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Posts about College Park

Bicycling


There's plenty of room for safe bike lanes in College Park

Route 1 in College Park is about to undergo a major reconstruction. As long as Maryland's State Highway Administration doesn't widen the road's travel lanes, the project is a chance to make Route 1 safe for people on bikes.


Route 1 plans. All images from Maryland SHA.

Local residents, the University of Maryland, the City of College Park, and biking advocates all want protected bike lanes on Route 1. SHA engineering guidelines now include design specifications for protected bike lanes.

But SHA is looking into widening Route 1's existing travel lanes at the expense of safe, usable bike lanes.

Advocates from the Washington Area Bicyclist Association recently measured the existing roadway and lane widths on Route 1 between between the entrance to the University of Maryland and Greenbelt Road. Currently, that stretch is nearly 53 feet wide, with ten-foot travel lanes along the entire segment.

Ten-foot lane widths would mean ample room for safer, buffered and protected bike lanes. On the other hand, making travel lanes wider would lead to higher vehicle speeds that'd then make it more difficult to make downtown College Park walking and biking-friendly. Narrow, unprotected bike lanes are unsafe alongside high-speed, high-traffic roads.

Route 1 can be a road everyone can use

SHA's original proposal for Route 1 included 11-foot travel lanes plus five feet for bike facilities (a four-foot lane and a one-foot gutter pan). Five feet for bike lanes that run alongside Route 1's heavy car and bus traffic is not enough space—just look at how rarely people use the unprotected bike lanes on several other busy Prince George's County roads. The bike lanes would be stressful to use at best, and death traps at worst.


Original Route 1 proposal.

SHA is considering expanding the bike lanes to six feet in total width (a five-foot lane plus a gutter). That would be better, but the bike lanes would still not be protected or buffered, and SHA would still be expanding the current lane widths from 10' to 11' for all four travel lanes.

However, if there is room for two 11' travel lanes and a 6' bike lane, then there's also room for a properly buffered and/or protected bike lane. SHA's minimum recommended width for buffered bike lanes is seven feet: four feet of lane, two of buffer, and a one-foot gutter.


If at least one of the travel lanes stays at ten feet wide rather than going to 11, there would be room for a seven-foot protected bike lane.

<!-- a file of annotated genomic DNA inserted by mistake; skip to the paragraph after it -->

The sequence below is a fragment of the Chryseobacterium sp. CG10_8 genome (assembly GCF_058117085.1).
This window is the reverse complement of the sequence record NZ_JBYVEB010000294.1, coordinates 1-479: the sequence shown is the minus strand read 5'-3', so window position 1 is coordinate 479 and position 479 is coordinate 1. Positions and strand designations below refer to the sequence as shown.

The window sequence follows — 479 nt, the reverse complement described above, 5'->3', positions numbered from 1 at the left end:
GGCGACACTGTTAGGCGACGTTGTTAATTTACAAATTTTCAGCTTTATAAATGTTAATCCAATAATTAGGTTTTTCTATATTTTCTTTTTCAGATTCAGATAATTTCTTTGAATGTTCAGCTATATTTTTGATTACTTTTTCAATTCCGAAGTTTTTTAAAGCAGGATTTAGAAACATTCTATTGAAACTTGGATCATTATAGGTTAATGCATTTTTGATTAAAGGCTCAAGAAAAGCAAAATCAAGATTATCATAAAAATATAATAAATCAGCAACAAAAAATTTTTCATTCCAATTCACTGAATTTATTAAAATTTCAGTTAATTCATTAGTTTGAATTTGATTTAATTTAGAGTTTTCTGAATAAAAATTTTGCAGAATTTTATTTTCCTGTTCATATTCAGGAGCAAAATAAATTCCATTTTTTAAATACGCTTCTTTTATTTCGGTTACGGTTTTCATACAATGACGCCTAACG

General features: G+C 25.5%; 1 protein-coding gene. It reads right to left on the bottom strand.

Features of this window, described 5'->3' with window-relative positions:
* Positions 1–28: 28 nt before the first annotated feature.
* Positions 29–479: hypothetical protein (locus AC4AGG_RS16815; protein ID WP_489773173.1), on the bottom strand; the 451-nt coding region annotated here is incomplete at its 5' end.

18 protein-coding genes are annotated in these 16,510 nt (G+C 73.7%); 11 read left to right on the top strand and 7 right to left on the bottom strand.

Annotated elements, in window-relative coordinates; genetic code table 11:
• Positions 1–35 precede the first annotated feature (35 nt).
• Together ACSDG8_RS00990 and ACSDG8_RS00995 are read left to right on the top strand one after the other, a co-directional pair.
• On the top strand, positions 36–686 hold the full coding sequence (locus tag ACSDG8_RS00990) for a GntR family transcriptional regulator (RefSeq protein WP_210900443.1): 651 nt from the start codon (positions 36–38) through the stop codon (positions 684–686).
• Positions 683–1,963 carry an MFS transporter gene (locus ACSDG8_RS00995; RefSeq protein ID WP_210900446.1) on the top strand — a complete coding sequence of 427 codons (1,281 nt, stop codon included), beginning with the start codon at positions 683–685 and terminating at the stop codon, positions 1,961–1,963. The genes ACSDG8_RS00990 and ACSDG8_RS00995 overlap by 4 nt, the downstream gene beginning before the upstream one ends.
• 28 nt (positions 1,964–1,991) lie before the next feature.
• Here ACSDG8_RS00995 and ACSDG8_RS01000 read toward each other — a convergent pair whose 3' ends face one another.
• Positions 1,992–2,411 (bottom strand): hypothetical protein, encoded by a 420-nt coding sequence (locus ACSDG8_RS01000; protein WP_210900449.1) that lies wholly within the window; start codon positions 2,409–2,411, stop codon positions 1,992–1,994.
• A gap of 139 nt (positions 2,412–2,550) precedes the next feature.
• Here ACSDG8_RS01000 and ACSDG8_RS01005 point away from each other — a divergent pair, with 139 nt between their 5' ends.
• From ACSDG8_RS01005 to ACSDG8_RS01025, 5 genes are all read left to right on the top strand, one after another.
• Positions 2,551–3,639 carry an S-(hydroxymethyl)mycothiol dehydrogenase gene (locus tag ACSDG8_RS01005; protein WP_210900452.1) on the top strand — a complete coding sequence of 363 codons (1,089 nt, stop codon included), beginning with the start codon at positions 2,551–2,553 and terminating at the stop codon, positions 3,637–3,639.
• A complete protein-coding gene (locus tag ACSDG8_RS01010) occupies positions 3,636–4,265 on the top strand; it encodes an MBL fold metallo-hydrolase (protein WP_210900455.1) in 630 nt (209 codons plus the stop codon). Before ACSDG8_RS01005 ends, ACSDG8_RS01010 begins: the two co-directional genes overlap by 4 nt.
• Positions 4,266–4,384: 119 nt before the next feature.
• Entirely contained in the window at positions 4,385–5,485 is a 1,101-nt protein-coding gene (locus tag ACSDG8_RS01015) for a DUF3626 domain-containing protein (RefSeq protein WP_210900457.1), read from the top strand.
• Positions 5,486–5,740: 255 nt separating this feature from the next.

If both travel lanes stay at ten feet wide, there would be room for an eight-foot wide bike lane with a three-foot buffer and a five-foot lane. This would make College Park and the university more accessible and safer to travel around by bike. That's what the community wants and deserves.

There have been several pedestrian deaths on Route 1 in recent years, and SHA has billed Route 1 reconstruction as a safety and accessibility improvement for people who walk and travel by bike.

Completely rebuilding Route 1 is a tremendous opportunity for Prince George's county to create a walkable, person-friendly corridor in College Park. Buffered or protected bike lanes should be part of that vision. As long as Route 1's travel lanes don't get any wider, there's plenty of room for that.

Transit


Why did the pedestrian bridge collapse affect Metro so far away from Greenbelt?

Yesterday afternoon, a construction accident caused the collapse of the pedestrian bridge over the Green Line and CSX/MARC tracks in Berwyn Heights. The debris blocked the line between College Park and Greenbelt, disrupting many commutes. But why were there ripples as far away as Alexandria?


Image from Google street view.

Since the Green Line between College Park and Branch Avenue was unaffected, it's hard to comprehend how the bridge collapse would affect any commuters other than those going to Greenbelt. But if you consider how Metro uses its trains during peak hours, it's clear why the incident had such far-reaching consequences.

There were two major reasons that the collapse affected trips on the Green and Yellow Lines. The first is that Metro's largest rail yard is at Greenbelt. Since the collapse happened during midday, many of the trains that would have soon been heading downtown to collect commuters were trapped there.

The second issue is related to the first. With fewer trains, and because Metro decided to extend all Yellow Line trains to College Park, there simply weren't enough trains to provide the regular headway.

Trains couldn't leave Greenbelt

During rush hours, Metro runs most of the cars in its fleet. But at the end of rush hour, Metro sends many railcars back into the yard.

For example, during rush hours, Metro has about 17 trains in service on the Green Line. But after rush hour ends, the number of trains drops to about 9.

Yesterday, just before 3:00, the bridge collapsed just as Metro was about to transition from a midday to a rush hour schedule. Any trains that were north of the collapse were stuck there, including 60 railcars in the Greenbelt Yard, according to spokesperson Dan Stessel.

Those 60 railcars could have made up 10 6-car trains, which would've been assigned to both the Green and Yellow Lines. Suddenly, though, they were unavailable.

The Green Line also has a rail yard at the southern end at Branch Avenue. The Yellow and Blue lines share the Alexandria Yard, near King Street. But Metro doesn't keep enough cars in those yards to run full service.

Frequency, run time, and the number of trains are all related

Most people probably never think much about all the details that go into scheduling, but there's a basic equation that balances the frequency, run time, and the number of vehicles needed to run a given service.

As discussed above, the bridge collapse reduced the number of available trains. Obviously that will have an impact on the schedule. But the other thing that had an impact was extending the Yellow Line.

Figuring out how many trains (or buses) it takes to run a service is essentially as simple as dividing the cycle time by the desired headway.

For example, during the midday period, the Yellow Line runs from Huntington to Fort Totten. It takes a train 36 minutes to get from Huntington to Fort Totten, and 36 minutes to get back. If we assume a recovery/layover time of three minutes on either end, that gives us a cycle time of 84 minutes. That's how long it takes one train to run the route and be ready to go again.